Article written

  • on 09.02.2015
  • at 11:51 AM
  • by Kevin

Upgrading rural radios in Guinea for more listeners and better content 0

Fondation Hirondelle has just acquired an important assignment of equipment for rural radios in Guinea, and a technical team is currently installing them. The first radios to benefit are the regional radios of Kankan, Kindia and Labé. In March, the technical team will go to all the stations in Guinea’s Forest region (Guinée Forestière) to complete the mission.

The acquisition and installation of this production equipment is part of the partnership between Fondation Hirondelle and Guinea’s Rural Radios, which has been ongoing for a year and will continue this year.

The goals are several. The first one is to extend their broadcasting range and so make the radios accessible to a wider audience. Each regional radio is supposed to cover a natural geographical region of Guinea. Currently, however, the one in the regional capital Nzérékoré cannot be heard in Womey, which we sadly remember as the place where an official delegation coming to sensitize people on Ebola was attacked last September. Eight people died, including three journalists and three doctors. Womey, however, is only 50 km from Nzérékoré.

We can also cite the case of Kindia. The radio, which is supposed to cover the whole Guinée maritime region, can only be heard at present in the commune of Kindia and the immediate surrounding area. Fondation Hirondelle’s aimis to restore this radio to its former glory through the Studio Hirondelle Guinée project, based in Conakry.The mission currently under way will install a broadcasting system on Mont Kakoulima, which is 1,107 metres high and can be seen from the capital Conakry.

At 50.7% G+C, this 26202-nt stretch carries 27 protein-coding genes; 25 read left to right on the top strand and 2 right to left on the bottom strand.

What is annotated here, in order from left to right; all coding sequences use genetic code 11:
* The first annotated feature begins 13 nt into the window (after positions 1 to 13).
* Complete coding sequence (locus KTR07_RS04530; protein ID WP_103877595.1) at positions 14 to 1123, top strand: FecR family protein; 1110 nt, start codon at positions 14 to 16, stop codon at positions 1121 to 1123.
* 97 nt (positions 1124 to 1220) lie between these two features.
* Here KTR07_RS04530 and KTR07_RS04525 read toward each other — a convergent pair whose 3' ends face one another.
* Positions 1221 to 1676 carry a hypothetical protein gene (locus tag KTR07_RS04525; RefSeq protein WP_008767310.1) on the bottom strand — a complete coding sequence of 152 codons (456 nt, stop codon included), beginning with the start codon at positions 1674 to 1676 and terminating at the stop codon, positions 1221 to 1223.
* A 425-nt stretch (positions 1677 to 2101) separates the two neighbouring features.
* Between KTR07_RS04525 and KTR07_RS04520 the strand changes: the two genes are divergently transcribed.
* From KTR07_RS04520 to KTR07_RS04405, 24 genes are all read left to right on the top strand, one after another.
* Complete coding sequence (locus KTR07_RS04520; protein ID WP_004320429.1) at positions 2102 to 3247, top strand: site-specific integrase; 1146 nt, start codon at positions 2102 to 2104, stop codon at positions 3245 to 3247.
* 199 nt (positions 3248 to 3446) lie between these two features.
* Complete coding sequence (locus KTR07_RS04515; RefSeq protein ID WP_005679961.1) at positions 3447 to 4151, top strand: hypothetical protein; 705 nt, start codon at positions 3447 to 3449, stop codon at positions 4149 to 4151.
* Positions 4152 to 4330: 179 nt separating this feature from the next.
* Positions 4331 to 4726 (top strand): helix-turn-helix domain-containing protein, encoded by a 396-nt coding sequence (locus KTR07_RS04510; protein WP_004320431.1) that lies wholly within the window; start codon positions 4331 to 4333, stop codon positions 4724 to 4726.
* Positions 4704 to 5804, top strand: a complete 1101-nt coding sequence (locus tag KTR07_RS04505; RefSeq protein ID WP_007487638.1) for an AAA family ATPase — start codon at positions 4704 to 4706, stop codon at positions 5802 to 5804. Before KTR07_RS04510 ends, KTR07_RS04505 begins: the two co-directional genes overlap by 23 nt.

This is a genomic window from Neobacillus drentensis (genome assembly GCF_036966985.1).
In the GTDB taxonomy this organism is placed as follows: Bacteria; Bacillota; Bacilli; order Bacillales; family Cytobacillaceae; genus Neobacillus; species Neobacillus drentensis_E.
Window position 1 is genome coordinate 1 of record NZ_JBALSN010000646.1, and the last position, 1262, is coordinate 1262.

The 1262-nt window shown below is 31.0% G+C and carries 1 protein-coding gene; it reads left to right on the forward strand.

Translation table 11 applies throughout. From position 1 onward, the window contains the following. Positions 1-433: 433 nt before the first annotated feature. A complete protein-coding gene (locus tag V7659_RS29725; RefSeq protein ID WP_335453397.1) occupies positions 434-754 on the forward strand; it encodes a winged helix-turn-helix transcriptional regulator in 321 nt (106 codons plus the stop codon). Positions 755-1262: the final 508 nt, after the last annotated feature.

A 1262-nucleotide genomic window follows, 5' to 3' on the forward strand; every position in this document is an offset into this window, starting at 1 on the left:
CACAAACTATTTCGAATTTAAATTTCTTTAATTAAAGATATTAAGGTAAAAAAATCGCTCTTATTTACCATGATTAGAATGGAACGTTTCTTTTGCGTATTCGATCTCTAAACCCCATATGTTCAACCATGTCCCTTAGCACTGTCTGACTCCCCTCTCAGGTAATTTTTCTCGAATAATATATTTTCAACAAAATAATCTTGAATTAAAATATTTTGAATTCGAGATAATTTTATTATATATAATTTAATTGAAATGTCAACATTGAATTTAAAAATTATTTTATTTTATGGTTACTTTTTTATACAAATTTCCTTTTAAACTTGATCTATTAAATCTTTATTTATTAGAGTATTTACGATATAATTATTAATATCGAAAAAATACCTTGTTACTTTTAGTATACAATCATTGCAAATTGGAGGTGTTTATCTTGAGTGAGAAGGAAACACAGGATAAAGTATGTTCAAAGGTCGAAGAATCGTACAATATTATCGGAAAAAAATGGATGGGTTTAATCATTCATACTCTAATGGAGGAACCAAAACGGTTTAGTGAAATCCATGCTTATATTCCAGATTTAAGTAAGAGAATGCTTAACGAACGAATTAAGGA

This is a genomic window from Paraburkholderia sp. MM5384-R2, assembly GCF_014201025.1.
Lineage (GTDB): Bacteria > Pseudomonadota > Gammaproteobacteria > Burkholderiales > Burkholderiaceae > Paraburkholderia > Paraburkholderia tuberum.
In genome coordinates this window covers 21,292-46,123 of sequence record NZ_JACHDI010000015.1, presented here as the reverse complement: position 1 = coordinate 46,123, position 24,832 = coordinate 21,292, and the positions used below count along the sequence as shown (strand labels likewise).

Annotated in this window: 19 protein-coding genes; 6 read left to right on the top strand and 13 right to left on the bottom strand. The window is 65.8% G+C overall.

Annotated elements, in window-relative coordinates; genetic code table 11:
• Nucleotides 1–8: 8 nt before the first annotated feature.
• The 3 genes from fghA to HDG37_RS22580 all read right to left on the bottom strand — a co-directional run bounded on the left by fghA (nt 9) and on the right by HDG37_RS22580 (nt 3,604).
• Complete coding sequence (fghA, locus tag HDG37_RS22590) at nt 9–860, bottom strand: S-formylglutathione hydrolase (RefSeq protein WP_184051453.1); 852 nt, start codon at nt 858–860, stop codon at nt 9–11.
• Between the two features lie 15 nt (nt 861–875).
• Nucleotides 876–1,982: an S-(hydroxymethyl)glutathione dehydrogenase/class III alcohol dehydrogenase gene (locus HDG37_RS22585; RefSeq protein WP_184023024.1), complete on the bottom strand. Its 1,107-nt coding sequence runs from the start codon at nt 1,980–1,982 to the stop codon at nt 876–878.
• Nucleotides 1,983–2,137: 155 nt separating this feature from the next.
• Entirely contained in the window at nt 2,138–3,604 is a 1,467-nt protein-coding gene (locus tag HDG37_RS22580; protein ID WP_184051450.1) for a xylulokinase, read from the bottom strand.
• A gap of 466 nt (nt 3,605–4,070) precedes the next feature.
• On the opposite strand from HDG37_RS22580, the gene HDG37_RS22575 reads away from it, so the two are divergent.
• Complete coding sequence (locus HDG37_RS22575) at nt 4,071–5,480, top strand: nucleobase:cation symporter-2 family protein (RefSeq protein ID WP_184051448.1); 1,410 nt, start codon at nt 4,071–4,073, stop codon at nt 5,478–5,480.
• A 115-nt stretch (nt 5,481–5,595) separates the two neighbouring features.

The radio stations of Kankan and Labé are also expected to extend their broadcasting range considerably. The one on Labé was formerly nicknamed RFI, Radio Foutah Internationale. The big Peul expatriate communities living in neighbouring countries were avid listeners and participants in the life of the station.

The second big objective of this operation is technical migration, that is, to transfer the rural radios from old technology to new. They still do not use new technology very much, and the equipment currently being installed will give them digital production capacity: recorders, sound editing software, computer assisted broadcasting and so on. A new and complete radio studio is to be installed at each station. All the technology is the latest. Studio Hirondelle Guinée already finished installing Internet points at each station four months ago. They should allow them to exploit the multiple resources that IT offers media.

Continue reading at Fondation Hirondelle

By Martin Faye

Photo Credit: Martin Faye

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